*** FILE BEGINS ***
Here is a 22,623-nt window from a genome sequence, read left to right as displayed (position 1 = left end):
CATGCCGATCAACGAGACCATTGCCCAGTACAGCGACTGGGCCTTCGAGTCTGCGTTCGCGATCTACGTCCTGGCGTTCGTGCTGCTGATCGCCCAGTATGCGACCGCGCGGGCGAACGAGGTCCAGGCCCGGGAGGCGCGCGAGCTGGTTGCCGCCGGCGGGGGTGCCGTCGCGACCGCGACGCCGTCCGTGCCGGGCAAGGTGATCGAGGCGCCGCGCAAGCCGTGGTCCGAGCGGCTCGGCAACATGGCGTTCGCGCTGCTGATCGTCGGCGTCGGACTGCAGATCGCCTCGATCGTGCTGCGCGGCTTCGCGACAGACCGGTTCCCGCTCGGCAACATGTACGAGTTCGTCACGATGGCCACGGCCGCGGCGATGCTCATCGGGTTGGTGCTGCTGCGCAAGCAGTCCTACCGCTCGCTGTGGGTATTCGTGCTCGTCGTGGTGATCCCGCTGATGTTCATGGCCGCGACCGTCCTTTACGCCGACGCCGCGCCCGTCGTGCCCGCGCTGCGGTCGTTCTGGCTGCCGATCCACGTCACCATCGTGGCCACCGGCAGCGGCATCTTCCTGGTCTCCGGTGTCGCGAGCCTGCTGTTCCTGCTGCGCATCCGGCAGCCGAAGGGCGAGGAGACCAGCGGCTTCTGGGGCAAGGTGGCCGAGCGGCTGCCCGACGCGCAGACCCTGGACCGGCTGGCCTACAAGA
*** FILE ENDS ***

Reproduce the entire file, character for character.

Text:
Here is a 22,623-nt window from a genome sequence, read left to right as displayed (position 1 = left end):
CATGCCGATCAACGAGACCATTGCCCAGTACAGCGACTGGGCCTTCGAGTCTGCGTTCGCGATCTACGTCCTGGCGTTCGTGCTGCTGATCGCCCAGTATGCGACCGCGCGGGCGAACGAGGTCCAGGCCCGGGAGGCGCGCGAGCTGGTTGCCGCCGGCGGGGGTGCCGTCGCGACCGCGACGCCGTCCGTGCCGGGCAAGGTGATCGAGGCGCCGCGCAAGCCGTGGTCCGAGCGGCTCGGCAACATGGCGTTCGCGCTGCTGATCGTCGGCGTCGGACTGCAGATCGCCTCGATCGTGCTGCGCGGCTTCGCGACAGACCGGTTCCCGCTCGGCAACATGTACGAGTTCGTCACGATGGCCACGGCCGCGGCGATGCTCATCGGGTTGGTGCTGCTGCGCAAGCAGTCCTACCGCTCGCTGTGGGTATTCGTGCTCGTCGTGGTGATCCCGCTGATGTTCATGGCCGCGACCGTCCTTTACGCCGACGCCGCGCCCGTCGTGCCCGCGCTGCGGTCGTTCTGGCTGCCGATCCACGTCACCATCGTGGCCACCGGCAGCGGCATCTTCCTGGTCTCCGGTGTCGCGAGCCTGCTGTTCCTGCTGCGCATCCGGCAGCCGAAGGGCGAGGAGACCAGCGGCTTCTGGGGCAAGGTGGCCGAGCGGCTGCCCGACGCGCAGACCCTGGACCGGCTGGCCTACAAGA